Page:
What alternatives exist to slaughtering horses for human consumption?
Several alternatives exist, such as humane euthanasia performed by a veterinarian. The bodies of euthanized horses can be picked up by rendering plants for disposal. Horse owners can have their animals euthanized and bury them (where permissible) or have them cremated. Another option is to donate the horse to an equine rescue organization; some will take unwanted horses and find them good homes. The horse racing industry recently initiated the Ferdinand Fee which will be used to fund retirement homes for race horses to ensure that no more racehorses like Ferdinand wind up at a slaughterhouse.
What can individuals do to lessen the suffering of horses bound for slaughter?
Individuals can support organizations such as The HSUS that work toward the goal of ending horse slaughter. One of our goals is to reduce the callous overbreeding of both sport horses and pleasure horses so that older, injured or surplus animals will no longer be viewed as expendable. A reduced number of surplus horses would result in a sharp decline in the profits of the horse meat industry because the cost of obtaining each horse would rise due to decreased availability. This would force slaughterhouses to scale down their operations and eventually shut down. Horse owners should think carefully before breeding a mare and consider adopting their next horse from an equine rescue organization.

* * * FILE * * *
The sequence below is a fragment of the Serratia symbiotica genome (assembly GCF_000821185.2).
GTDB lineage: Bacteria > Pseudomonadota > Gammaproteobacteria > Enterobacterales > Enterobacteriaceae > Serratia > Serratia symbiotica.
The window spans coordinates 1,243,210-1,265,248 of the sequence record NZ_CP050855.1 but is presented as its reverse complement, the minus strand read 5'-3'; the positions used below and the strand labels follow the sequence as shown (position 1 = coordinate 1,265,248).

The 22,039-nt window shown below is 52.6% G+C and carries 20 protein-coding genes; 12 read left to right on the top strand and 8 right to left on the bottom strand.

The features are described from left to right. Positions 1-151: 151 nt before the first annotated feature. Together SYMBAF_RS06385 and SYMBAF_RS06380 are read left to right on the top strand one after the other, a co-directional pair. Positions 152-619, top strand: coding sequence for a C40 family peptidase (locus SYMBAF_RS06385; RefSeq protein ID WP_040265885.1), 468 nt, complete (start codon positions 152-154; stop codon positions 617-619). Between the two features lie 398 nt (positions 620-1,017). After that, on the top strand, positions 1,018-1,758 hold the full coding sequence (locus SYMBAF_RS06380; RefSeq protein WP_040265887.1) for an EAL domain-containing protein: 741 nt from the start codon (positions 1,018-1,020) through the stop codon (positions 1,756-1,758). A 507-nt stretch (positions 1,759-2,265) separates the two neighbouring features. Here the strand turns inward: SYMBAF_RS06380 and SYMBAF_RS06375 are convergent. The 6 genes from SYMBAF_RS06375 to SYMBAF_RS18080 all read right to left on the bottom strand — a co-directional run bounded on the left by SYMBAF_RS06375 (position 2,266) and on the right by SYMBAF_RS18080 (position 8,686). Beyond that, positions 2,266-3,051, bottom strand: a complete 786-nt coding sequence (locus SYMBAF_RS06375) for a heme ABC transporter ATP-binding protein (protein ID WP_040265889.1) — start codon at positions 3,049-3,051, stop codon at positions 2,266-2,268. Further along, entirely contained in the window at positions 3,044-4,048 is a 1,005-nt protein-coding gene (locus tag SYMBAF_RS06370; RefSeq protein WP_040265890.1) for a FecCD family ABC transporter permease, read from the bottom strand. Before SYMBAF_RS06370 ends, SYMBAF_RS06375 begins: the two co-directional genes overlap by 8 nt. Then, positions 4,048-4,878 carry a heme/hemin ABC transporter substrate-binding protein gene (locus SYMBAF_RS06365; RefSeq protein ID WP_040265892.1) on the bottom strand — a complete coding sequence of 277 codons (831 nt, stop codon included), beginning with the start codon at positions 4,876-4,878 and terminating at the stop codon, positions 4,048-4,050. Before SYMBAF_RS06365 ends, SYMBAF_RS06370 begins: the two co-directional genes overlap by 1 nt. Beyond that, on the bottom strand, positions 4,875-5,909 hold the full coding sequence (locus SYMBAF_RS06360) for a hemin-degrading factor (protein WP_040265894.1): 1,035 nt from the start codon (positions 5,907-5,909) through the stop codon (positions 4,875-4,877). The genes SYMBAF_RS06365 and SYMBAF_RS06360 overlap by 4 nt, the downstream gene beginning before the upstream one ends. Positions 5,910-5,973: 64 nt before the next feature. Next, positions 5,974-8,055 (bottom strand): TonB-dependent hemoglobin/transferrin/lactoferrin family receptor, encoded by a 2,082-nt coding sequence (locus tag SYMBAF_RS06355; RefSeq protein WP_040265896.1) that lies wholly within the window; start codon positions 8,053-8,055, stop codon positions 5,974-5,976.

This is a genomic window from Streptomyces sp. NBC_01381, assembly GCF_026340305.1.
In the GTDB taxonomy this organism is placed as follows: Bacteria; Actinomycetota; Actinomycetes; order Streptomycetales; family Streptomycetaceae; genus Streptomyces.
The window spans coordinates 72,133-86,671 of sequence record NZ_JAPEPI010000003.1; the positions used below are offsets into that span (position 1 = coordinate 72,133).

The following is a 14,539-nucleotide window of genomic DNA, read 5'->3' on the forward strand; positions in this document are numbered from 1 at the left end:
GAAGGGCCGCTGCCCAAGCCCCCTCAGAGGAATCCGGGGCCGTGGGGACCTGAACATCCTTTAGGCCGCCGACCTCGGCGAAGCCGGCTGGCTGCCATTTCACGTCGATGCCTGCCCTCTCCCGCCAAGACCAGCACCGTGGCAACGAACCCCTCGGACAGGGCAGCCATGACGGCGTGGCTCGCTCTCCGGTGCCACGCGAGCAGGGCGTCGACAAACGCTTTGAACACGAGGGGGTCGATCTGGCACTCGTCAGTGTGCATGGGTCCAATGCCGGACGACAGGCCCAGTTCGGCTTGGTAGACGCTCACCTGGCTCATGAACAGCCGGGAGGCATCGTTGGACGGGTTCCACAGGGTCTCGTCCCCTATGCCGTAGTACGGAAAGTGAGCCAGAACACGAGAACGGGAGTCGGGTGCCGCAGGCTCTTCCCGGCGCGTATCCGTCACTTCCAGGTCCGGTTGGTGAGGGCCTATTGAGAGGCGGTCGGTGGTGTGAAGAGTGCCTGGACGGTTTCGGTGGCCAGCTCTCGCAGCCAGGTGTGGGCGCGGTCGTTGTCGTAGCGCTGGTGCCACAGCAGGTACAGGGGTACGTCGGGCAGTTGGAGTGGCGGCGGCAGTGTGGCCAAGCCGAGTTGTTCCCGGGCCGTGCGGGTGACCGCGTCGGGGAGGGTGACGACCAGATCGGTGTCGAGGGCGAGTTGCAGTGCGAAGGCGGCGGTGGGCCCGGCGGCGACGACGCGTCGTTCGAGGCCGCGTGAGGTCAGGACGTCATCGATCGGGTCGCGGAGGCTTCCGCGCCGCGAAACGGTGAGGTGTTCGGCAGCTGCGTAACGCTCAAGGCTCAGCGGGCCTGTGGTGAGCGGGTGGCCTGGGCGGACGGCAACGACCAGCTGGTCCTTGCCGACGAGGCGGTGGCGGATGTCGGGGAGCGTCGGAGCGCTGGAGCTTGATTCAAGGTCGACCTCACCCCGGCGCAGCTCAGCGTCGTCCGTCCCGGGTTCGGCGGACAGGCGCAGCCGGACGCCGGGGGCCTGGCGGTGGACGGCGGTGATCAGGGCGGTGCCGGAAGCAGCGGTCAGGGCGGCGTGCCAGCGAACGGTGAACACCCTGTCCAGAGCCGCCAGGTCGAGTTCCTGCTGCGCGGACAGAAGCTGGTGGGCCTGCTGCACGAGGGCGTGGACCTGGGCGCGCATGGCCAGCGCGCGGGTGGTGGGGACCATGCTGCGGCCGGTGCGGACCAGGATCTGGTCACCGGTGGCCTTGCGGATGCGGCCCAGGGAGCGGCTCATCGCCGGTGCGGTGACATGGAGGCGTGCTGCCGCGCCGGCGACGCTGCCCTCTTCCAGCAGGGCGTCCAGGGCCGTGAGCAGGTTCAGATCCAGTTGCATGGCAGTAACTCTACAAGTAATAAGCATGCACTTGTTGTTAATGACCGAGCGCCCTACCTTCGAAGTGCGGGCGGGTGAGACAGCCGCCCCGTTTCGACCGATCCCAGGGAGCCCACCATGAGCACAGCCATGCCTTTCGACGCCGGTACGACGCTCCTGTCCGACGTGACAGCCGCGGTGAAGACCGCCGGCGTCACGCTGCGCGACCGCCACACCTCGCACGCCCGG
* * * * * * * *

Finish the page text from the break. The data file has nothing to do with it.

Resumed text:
Horse owners can plan for their animal's eventual death by setting aside funds for humane euthanasia by a veterinarian, if it becomes necessary. Menopausal women on hormone replacement therapy can ask their doctors to prescribe one of the many safe and effective, FDA-approved alternatives to Premarin®. (Contact The HSUS for a free brochure detailing these alternatives.) Finally, individuals can work within their home states to pass laws that afford stronger protections for slaughter-bound horses.